By Michael Waterloo
Of The Spirit
Junior Hemingway was this close to being relevant and a sports hero in the city of Pittsburgh.
Hemingway, who plays for the Kansas City Chiefs, hauled in a crucial 31-yard pass from Chase Daniel to put the Chiefs in San Diego territory with 2:31 left in the game.
After multiple runs by Knile Davis brought the clock to 8 seconds, and the ball at the San Diego 23-yard-line, Ryan Succop had his chance to join Hemingway, too.
Unlike his teammate, Succop was unable to deliver on the kick.
Instantly, he went from Succop the hero to Succop the, well, enemy, to put it mildly.
That one kick, in a meaningless game for the Chiefs, meant so much to those fans in San Diego and Pittsburgh.
Had Succop converted the kick, the Steelers — someway, somehow — would've been in the playoffs as the No. 6 seed.
Instead, the Chargers kicked a field goal to win the game in overtime, extending their season and ending the Steelers at the same time.
As usual, fans were outraged after the game at Succop and the Chiefs for not winning the game.
On Twitter, if you searched Succop after the game, many not safe for work tweets with threats and cursing were being thrown at the kicker.
One Pittsburgh fan on my Facebook timeline said that he hoped Kansas City blew up.
While they were mad, and rightfully so, they were directing their anger in the wrong direction.
The only person (people) to blame are the Pittsburgh Steelers.
Yes, blasphemy, I know.
But it was the very Pittsburgh Steelers who started off the season 0-4.
Pittsburgh's very own Steelers, who lost games started by Terrelle Pryor, Jake Locker, Ryan Tannehill and Matt Cassel.
Those four teams — Raiders, Titans, Dolphins, Vikings — finished the season with a combined 24-39 record.
The four quarterbacks combined are 30 games under .500 (52-82) for their careers.
But no, keep blaming Succop, it's OK.
For the Steelers to even have a prayer in the final few weeks, they needed everything to fall exactly their way.
In Week 16, it happened, as the Ravens and Dolphins both suffered losses, keeping the Steelers alive.
In Week 17, it almost happened again.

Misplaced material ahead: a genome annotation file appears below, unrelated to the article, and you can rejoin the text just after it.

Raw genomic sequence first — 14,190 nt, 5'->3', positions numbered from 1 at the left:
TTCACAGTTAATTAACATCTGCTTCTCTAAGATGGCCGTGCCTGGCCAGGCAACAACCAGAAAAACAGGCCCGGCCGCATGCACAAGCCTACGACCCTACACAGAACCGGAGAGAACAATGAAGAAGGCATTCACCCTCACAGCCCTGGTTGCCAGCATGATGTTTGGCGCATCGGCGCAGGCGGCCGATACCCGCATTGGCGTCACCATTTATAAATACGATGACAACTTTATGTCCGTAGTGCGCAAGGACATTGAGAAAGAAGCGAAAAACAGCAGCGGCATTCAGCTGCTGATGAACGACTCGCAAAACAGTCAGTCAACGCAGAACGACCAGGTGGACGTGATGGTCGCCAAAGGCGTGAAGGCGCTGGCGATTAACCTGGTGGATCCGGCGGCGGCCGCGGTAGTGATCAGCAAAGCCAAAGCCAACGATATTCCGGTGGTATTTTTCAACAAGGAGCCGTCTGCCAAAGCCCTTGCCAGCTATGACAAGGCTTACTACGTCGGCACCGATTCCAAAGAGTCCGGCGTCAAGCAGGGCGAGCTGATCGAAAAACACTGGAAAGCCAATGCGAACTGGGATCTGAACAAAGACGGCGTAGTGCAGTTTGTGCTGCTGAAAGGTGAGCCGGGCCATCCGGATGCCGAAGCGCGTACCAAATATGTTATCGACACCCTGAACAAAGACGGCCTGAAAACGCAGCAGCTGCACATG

The breaks they didn't get in the beginning of the season fell to them at a ludicrous rate in the final two weeks.
What happened to the Steelers in the end is that they put their fate in another team's hands.
The Steelers didn't deserve to make the playoffs, but neither did the Chargers, Dolphins or Ravens.
The Chargers, in my book, are the worst playoff team since the Seahawks went 7-9 and got to host a playoff game, but they did what they had to
Let us not forget that this is the team that had the entirety of its problems blamed on head coach Mike Tomlin and offensive coordinator Todd
I guess winning at the end of the season against subpar competition means that the blame has to shift elsewhere, huh?
And yes, while talking about blame, we can look at the referees and the many questionable calls they made and blew throughout the course of the Chiefs and Chargers game.
The Chargers lined up incorrectly during the missed field goal, and it should've resulted in a five-yard penalty and another kick attempt.
For his career, Succop is 35-47 for kicks between 40 and 49 yards.
For kicks between 30 and 39 yards, he's 41-48.
You'd have to like his chances.
And then there was the call in overtime where Eric Weddle had his forward progress stopped at the 30-yard-line on the fake punt attempt.
Was he stopped before the Chiefs ripped the ball out for a fumble?
Does it matter, in the grand scheme of things?
No, no it does not.
You see, much like the Steelers, every team has been affected by a call here or there.
The Chargers were actually flagged for an unnecessary roughness call against the Texans, which the NFL said shouldn't have been called.
That penalty took a win away from the Chargers.
Blame anyone you want, but don't forget about the 93-yard scamper by Pryor, or the fact that Antonio Brown had a toenail out of bounds en route to a potential touchdown.
Don't forget about losses to other non-playoff teams.
Or, you can forget the excuses and realize that this year just wasn't the Steelers year.
But, if you must have a scapegoat, look at the Black and Gold.